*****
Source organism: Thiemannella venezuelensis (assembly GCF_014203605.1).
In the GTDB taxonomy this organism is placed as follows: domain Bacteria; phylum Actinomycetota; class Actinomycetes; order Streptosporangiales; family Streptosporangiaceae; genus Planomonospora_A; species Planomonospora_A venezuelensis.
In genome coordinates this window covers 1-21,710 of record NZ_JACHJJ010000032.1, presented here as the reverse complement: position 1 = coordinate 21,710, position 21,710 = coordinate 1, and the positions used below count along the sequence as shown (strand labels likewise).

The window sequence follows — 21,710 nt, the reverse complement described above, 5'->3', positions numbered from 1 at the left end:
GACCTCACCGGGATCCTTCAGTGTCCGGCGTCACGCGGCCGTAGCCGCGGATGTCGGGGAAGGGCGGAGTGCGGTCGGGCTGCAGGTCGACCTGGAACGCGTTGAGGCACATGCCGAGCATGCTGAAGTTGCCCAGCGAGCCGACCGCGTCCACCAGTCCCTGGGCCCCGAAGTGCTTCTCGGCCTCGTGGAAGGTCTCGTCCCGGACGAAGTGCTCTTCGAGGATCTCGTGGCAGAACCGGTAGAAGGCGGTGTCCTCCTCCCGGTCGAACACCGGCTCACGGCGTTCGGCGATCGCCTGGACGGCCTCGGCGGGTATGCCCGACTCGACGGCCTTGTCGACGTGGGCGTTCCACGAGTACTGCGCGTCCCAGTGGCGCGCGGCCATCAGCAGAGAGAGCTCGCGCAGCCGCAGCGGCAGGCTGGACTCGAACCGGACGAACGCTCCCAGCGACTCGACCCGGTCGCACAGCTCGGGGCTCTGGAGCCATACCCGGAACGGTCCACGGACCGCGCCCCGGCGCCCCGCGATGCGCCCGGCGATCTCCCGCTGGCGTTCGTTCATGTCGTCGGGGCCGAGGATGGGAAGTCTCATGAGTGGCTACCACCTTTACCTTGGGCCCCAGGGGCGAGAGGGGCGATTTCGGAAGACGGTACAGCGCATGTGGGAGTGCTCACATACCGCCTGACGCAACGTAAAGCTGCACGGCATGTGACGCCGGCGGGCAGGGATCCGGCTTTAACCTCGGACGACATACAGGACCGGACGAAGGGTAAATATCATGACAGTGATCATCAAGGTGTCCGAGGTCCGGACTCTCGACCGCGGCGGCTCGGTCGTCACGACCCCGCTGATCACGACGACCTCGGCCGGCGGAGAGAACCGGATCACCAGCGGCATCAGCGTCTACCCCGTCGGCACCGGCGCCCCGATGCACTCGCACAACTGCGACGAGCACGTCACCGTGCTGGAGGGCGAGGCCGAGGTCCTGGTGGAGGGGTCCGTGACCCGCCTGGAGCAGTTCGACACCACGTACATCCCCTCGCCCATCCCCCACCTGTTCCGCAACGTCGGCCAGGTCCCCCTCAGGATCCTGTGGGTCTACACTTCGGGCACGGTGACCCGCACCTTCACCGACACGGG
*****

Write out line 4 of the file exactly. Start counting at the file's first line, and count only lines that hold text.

The window sequence follows — 21,710 nt, the reverse complement described above, 5'->3', positions numbered from 1 at the left end: